The confrontation that has been building between environmentalists and White House inflation-fighters spills over into Congress today, ashearings open on the administration's efforts to cut back on environmental regulation.
The two-day hearings before the Senate's environmental pollution sub- committee are likely to bring out in the open the simmering resentment of Sen. Edmund S. Muskie (D-Maine), principal author of the nation's air and water pollution laws.
Muskie, a key administration ally in his capacity as Budget Committee chairman, has attacked White House economists for "trying to undo much of the environmental progress" stemming from the laws. He has accused them of trying to "set aside public health standards" in regulatory "reform" legislation now being drafted by Carter aides.
The hearings will be the first opportunity for Charles L. Schultze, chairman of the Council of Economic Advisers, and Alfred Kahn, chairman of the Council on Wage and Price Stability, to answer such criticism publicly.
In recent months, they have sought to relax major regulations dealing with strip-mining, cotton dust, urban smog and cancer-causing water pollutants, describing them as inflationary and too burdensome to industry.
These efforts come at a time when the full impact of environmental laws, after years of court suits and congressional rewriting, is beginning to be felt. Air and water regulations, and workplace health and safety rules, affect every American and will cost industry billions of dollars in cleanup equipment.
Candidate Carter campaigned as an environmentalist and received strong support from now-disillusioned environmental groups. As inflation became the administration's principal preoccupation, environmental rules proved tempting targets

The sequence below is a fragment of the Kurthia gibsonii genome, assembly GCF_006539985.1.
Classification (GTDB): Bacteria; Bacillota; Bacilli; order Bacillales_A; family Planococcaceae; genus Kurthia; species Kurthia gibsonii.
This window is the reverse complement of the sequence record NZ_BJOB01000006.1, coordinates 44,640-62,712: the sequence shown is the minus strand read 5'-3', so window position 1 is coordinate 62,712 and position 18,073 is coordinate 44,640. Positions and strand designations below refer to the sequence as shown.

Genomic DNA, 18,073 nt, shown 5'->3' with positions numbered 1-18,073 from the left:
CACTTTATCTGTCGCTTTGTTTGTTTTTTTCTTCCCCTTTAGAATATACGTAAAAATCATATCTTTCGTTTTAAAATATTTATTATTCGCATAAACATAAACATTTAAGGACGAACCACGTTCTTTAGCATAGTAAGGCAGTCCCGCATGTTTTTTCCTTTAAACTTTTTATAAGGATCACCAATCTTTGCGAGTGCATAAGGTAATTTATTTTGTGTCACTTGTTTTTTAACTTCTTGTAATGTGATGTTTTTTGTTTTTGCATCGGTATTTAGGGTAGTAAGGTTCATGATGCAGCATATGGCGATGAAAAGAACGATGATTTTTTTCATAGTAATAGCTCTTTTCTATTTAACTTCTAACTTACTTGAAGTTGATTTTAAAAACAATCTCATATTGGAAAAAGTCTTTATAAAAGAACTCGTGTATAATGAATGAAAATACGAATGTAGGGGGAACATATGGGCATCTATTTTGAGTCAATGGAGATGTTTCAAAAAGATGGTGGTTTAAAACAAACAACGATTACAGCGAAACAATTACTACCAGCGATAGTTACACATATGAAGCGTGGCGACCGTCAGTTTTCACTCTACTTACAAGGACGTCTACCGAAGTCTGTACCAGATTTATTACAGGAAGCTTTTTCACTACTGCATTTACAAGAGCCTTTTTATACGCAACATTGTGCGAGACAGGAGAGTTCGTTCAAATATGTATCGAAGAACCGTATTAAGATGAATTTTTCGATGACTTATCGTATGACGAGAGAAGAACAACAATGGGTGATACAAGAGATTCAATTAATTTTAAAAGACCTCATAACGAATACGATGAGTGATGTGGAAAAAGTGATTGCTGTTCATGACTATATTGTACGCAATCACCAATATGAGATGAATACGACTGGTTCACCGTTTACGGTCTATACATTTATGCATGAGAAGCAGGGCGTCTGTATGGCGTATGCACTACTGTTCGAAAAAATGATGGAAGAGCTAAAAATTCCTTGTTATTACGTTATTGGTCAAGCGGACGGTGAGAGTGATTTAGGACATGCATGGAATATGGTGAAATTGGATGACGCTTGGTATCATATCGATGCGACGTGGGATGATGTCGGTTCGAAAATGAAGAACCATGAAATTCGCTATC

Last March, President Carter ordered agencies to assess the economic impact of major regulations, and he set up a Regulatory Analysis Review Group in the White House to make sure they complied. Last month, he set up a Regulatory Council, composed of the agencies themselves, to review major regulations.
While economic regulation is also to be examined, five out of seven rules targeted by White House economists involve environmental or health and safety issues.
Environmentalists have compared the effort to the Nixon administration's "Quality of Life Review" which gave the Office of Management and Budget unprecedented veto power over Environmental Protection Agency policies.
"These new regulatory reviews have been used as an economic veto of environmental, health and safety regulations," Muskie said in announcing hearings "to determine the merit, legality and political ramifications of intervention by White House economists."
The legal issue is already being tested in a suit filed by environmentalists over White House intervention in strip-mining rules. Another suit is expected over the relaxation of the smog standard.
Two environmental groups involved, the Natural Resources Defense Council and the Environmental Defense Fund, will testify today along with a National Steel Corp. official and John Quarles, former EPA deputy administrator. Schultze, Kahn and EPA Administrator Douglas Costle will testify Tuesday.
Muskie told a University of Michigan audience on Feb. 14, "Yearly we face new opponents of environmental efforts. This is the year of the antiregulators. They are cloaked in the language of narrow, academic, costbenefit analysis."
He criticized the "regulatory reform bill" drafted by the White House as "a bone tossed to industry by bureaucratic economists." Requiring economic reviews for every regulation and policy will stop the Environmental Protection Agency "from doing anything else" and will create "a new bureaucracy in every agency to second-guess and water down congressionally mandated regulations."
The controversy over regulatory "reform" has deeply divided top officials at the Environmental Protection Agency. Costle, the appointed chairman of the Regulatory Council, has voiced complete support for the White House efforts.
Russell Train, former head of EPA, tried to distance himself from the White House, viewing EPA as a quasi-independent agency that should be free of political intervention. But Costle says, 'We are part of the president's anti-inflation program."
In a November speech to the National Association of Manufacturers, he said, "We can improve the regulatory process in a way that will reduce unnecessary costs... (emphasizing) the big problems and setting priorities (and) pruning the undergrowth of regulation of regulation which has sprung up over the years..."